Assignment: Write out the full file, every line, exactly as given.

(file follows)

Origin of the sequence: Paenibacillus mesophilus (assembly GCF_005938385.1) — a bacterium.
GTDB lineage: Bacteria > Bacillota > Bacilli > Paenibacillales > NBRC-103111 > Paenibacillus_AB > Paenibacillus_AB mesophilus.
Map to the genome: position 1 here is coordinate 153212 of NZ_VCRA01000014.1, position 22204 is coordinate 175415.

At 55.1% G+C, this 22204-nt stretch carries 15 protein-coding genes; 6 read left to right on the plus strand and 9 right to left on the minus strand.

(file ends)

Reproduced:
Origin of the sequence: Paenibacillus mesophilus (assembly GCF_005938385.1) — a bacterium.
GTDB lineage: Bacteria > Bacillota > Bacilli > Paenibacillales > NBRC-103111 > Paenibacillus_AB > Paenibacillus_AB mesophilus.
Map to the genome: position 1 here is coordinate 153212 of NZ_VCRA01000014.1, position 22204 is coordinate 175415.

At 55.1% G+C, this 22204-nt stretch carries 15 protein-coding genes; 6 read left to right on the plus strand and 9 right to left on the minus strand.